The Print Edition Of The Inquirer On its Way Out!

Discussion in 'General Discussion' started by JimofPennsylvan, Jul 31, 2017.

  1. JimofPennsylvan

    JimofPennsylvan Well-Known Member

    Joined:
    Sep 13, 2009
    Messages:
    52
    Likes Received:
    2
    The Philadelphia Inquirer just announced that it was raising its newsstand price from $1.50 to $2.00. This is a disgrace, newspapers are vital to a strong and good community they play an irreplaceable role in educating and persuading for the good the citizenry of a community. Just last year in May of 2016 the Philadelphia Inquirer raised its price from $1.00 to $1.50 that was a poor stewardship decision it should have been raised to only a $1.25 which would have been in keeping with the inflation rate since it was previously raised. But this raise to $2.00 is completely indefensible from a good management standpoint. The reality of what the management is doing is they are trying to bring about the ending of the print edition of the newspaper and that would be a tragedy and a significant harming of the community for the reader can more quickly and broadly garnish and better comprehend information from a print edition compared to an internet edition of a newspaper. Today a subscription to a print edition cost about $1.00 per day for the daily paper so when newsstand circulation dramatically drops off like it should because of the new very high price the Inquirer management will be forced to turn to the subscriber reader and significantly raise their price which will kill off the circulation business which will force the management's hand in so far as cutting costs which don't pay for themselves so that they will end the print edition. The publisher, Terrence Egger, and Chairman, Josh Kopelman, are not quality managers by any stretch of the imagination they are steering the Inquirer to its demise. The person, Gerry Lenfest, that saved the Inquirer from just being a tool for a major power broker in the region is a wonderful person with a great heart but he made a colossal mistake in donating the newspaper to the Institute for Journalism in New Media, a non-profit, which are basically lead by a bunch of elites that want to bring about the end of print newspapers. Gerry Lenfest, still has the stature and the influence to save the newspapers for the community by using his influence to force the sale of the papers to a big newspaper company that won't get involved in the editorial aspect of the newspaper but will just run it like a business that is concerned about its long-term well being of the papers. There still is time to save the print editions of the Inquirer and the Daily News but the door is closing fast, is there any leaders in our community that really care about this very important issue!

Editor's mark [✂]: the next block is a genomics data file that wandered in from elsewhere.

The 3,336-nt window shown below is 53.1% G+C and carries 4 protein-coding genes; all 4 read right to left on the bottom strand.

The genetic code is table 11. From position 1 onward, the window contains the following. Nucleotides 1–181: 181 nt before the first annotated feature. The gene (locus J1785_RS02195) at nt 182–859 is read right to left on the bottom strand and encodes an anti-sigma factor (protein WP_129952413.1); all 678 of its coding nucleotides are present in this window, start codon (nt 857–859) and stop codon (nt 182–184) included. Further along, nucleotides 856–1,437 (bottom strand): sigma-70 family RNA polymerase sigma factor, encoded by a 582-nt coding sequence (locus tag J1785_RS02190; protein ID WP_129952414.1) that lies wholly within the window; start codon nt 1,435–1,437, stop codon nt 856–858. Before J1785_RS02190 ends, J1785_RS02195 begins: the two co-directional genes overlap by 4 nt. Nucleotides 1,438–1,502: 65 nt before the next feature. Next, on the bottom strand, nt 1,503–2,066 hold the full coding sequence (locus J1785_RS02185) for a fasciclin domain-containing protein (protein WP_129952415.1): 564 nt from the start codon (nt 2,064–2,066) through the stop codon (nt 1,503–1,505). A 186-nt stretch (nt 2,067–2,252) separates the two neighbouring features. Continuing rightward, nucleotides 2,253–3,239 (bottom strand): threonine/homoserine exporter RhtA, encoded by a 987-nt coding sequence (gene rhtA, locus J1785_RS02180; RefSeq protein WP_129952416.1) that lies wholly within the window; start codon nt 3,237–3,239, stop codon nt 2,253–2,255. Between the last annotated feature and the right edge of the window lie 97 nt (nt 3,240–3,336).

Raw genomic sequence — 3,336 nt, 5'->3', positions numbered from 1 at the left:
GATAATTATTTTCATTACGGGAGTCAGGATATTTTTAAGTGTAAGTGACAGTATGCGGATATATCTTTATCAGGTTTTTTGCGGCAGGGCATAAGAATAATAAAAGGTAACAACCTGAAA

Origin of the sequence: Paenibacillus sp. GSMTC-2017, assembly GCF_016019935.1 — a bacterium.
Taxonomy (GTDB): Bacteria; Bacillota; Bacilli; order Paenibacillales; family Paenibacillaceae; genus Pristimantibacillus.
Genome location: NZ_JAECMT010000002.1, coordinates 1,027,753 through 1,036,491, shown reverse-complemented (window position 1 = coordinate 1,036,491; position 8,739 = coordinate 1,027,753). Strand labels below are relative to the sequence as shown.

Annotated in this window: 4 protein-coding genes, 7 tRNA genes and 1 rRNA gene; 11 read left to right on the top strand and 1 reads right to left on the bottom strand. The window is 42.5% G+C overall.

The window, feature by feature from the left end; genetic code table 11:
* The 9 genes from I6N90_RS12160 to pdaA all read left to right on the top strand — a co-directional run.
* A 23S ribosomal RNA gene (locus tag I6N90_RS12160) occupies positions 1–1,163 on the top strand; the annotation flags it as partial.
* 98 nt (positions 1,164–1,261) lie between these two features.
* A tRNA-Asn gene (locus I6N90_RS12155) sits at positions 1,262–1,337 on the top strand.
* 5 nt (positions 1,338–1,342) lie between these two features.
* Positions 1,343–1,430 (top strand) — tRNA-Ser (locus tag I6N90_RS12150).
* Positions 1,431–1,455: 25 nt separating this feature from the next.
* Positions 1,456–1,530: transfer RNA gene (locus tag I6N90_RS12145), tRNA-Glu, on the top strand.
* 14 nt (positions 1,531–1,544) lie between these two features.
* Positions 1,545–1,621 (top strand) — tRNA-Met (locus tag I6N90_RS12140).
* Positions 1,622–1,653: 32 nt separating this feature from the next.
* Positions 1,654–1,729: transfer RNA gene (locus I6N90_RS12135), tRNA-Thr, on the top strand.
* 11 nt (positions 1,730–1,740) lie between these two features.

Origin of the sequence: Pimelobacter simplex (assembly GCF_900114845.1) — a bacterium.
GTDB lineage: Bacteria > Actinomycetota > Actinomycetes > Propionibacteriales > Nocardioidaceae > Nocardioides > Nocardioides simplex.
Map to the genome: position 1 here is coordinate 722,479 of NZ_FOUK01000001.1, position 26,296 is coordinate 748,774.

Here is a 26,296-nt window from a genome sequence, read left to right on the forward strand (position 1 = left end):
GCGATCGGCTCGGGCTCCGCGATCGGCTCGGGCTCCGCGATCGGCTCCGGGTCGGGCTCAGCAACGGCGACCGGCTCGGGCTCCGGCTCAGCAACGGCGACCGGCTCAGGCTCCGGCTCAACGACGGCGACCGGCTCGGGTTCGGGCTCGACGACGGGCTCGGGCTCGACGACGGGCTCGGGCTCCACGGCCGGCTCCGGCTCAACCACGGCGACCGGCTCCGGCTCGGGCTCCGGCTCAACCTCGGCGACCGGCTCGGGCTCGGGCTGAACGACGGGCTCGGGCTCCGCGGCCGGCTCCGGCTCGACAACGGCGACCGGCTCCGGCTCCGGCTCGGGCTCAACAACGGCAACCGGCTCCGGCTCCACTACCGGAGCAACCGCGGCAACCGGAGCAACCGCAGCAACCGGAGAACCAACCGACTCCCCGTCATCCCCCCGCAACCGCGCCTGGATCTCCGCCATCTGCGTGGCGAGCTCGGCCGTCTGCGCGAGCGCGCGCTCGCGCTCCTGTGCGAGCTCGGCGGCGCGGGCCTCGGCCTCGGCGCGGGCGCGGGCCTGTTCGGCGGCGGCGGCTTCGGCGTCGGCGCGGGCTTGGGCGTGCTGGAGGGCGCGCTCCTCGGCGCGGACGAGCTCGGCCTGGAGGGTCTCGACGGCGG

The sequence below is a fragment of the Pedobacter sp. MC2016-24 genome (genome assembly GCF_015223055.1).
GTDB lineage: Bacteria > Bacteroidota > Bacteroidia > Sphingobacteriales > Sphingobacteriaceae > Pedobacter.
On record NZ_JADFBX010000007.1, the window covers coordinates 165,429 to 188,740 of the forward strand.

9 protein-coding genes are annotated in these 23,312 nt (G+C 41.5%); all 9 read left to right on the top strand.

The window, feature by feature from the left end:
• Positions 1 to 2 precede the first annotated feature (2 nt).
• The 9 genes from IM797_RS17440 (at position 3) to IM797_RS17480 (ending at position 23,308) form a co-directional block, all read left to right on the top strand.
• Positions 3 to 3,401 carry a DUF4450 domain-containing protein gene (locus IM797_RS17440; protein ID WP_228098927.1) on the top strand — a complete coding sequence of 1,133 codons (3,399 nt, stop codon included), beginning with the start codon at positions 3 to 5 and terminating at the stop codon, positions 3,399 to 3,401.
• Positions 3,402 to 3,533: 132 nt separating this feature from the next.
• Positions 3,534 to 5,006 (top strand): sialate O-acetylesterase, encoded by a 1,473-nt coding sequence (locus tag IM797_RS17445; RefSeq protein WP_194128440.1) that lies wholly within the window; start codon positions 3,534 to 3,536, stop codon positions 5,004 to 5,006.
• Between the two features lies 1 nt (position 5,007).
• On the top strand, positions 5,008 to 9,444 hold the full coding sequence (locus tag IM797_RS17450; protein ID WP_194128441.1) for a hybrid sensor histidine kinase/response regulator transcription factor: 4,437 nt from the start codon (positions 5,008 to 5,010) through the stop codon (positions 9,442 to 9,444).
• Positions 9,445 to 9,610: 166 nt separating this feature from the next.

Nytecat and vampyre927 like this.
  2. OakmontGuy

    OakmontGuy NE Philadelphia Proud!

    Joined:
    Jul 5, 2009
    Messages:
    332
    Likes Received:
    144
    Will they be charging more to publish articles with separate paragraphs?
     
    Nytecat and vampyre927 like this.
  3. Nytecat

    Nytecat Well-Known Member

    Joined:
    Sep 28, 2009
    Messages:
    656
    Likes Received:
    139